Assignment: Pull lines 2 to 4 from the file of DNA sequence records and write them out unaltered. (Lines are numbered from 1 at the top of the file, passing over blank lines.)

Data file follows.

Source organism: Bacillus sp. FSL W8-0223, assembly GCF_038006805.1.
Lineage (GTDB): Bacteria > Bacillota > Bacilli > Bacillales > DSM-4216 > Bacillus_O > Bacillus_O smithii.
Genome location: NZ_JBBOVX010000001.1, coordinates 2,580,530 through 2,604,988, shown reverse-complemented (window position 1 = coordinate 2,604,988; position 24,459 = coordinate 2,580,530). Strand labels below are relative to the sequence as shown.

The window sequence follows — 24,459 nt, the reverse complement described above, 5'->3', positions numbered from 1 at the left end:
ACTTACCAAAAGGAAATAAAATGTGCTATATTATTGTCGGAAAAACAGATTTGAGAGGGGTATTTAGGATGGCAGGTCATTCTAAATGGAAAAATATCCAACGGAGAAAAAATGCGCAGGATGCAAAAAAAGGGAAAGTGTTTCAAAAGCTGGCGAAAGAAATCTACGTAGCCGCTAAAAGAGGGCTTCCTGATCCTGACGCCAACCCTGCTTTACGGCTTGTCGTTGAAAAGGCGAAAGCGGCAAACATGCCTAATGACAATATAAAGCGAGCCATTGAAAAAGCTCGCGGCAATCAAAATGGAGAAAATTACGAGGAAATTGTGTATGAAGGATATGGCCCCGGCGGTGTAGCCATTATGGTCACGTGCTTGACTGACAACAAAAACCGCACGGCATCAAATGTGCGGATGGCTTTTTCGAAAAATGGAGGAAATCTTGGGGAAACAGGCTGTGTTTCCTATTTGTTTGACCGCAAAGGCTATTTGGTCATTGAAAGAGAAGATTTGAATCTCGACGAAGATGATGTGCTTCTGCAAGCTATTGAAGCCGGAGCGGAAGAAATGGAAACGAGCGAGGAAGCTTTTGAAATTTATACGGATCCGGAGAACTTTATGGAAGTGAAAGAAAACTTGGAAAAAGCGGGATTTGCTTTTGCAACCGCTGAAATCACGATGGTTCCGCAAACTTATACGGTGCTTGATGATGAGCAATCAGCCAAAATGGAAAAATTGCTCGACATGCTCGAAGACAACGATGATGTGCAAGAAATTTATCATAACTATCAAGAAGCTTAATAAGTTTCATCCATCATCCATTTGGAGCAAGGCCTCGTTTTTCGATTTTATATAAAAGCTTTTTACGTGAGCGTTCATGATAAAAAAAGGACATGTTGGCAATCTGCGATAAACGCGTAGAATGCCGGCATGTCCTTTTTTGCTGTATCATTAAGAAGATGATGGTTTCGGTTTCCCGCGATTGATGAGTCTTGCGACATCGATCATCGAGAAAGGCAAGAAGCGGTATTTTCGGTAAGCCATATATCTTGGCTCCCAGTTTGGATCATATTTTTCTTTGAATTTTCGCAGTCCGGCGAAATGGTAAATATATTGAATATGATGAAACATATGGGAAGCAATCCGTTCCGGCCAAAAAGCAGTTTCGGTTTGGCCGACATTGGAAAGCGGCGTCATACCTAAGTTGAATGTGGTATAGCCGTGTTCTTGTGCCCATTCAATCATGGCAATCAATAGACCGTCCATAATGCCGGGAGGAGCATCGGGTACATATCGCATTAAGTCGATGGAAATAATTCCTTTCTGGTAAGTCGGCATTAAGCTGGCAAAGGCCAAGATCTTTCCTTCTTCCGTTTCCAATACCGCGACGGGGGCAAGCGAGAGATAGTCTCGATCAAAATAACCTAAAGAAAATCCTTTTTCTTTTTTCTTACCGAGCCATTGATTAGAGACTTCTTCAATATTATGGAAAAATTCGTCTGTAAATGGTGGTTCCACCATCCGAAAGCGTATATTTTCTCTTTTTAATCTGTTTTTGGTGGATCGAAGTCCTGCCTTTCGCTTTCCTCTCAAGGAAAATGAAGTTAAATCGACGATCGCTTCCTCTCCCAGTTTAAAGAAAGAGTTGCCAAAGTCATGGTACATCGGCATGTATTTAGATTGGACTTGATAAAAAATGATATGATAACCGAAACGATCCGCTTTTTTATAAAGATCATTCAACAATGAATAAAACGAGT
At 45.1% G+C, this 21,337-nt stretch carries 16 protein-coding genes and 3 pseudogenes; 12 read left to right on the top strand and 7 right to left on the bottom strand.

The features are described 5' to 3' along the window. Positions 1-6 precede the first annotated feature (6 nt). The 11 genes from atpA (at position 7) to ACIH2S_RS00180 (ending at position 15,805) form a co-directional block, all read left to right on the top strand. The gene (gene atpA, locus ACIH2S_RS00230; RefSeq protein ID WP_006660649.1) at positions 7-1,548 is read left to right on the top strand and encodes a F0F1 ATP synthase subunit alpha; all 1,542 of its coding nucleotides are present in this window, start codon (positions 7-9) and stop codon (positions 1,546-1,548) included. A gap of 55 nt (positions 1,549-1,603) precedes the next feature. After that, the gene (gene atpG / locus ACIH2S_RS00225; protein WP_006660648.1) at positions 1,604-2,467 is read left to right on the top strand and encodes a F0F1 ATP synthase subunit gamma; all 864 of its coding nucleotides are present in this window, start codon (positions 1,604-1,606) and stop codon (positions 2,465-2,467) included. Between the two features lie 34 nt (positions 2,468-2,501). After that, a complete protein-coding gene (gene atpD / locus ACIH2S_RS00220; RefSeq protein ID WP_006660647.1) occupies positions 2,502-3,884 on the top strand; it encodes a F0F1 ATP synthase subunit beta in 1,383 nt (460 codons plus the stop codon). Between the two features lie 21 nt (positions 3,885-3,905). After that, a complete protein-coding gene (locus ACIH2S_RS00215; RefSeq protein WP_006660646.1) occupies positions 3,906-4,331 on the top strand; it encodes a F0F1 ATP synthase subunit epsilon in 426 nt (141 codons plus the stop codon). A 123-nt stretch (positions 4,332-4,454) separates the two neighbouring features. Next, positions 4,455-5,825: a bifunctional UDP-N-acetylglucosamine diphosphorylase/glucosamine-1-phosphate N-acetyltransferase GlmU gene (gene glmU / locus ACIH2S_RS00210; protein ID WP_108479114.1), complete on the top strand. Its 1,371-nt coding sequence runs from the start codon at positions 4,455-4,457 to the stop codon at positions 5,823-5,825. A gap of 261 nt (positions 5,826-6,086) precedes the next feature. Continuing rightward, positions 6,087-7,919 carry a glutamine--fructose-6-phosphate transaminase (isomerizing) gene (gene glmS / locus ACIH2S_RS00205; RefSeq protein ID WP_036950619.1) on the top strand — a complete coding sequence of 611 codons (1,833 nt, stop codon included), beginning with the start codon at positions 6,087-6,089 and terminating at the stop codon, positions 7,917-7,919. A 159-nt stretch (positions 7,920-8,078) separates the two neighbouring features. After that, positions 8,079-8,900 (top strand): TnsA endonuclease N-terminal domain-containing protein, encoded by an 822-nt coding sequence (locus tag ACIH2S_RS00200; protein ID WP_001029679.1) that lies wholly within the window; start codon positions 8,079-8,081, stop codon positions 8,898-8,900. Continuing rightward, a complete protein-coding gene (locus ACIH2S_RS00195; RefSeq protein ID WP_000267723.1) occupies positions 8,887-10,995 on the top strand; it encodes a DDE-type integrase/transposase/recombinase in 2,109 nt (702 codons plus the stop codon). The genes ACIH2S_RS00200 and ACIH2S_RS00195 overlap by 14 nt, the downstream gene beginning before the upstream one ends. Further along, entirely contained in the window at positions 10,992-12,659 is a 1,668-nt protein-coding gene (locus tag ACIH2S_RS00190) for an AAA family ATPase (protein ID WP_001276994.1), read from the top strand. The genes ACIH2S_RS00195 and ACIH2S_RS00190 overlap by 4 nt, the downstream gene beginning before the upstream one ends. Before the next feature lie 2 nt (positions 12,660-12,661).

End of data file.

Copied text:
Lineage (GTDB): Bacteria > Bacillota > Bacilli > Bacillales > DSM-4216 > Bacillus_O > Bacillus_O smithii.
Genome location: NZ_JBBOVX010000001.1, coordinates 2,580,530 through 2,604,988, shown reverse-complemented (window position 1 = coordinate 2,604,988; position 24,459 = coordinate 2,580,530). Strand labels below are relative to the sequence as shown.

The window sequence follows — 24,459 nt, the reverse complement described above, 5'->3', positions numbered from 1 at the left end: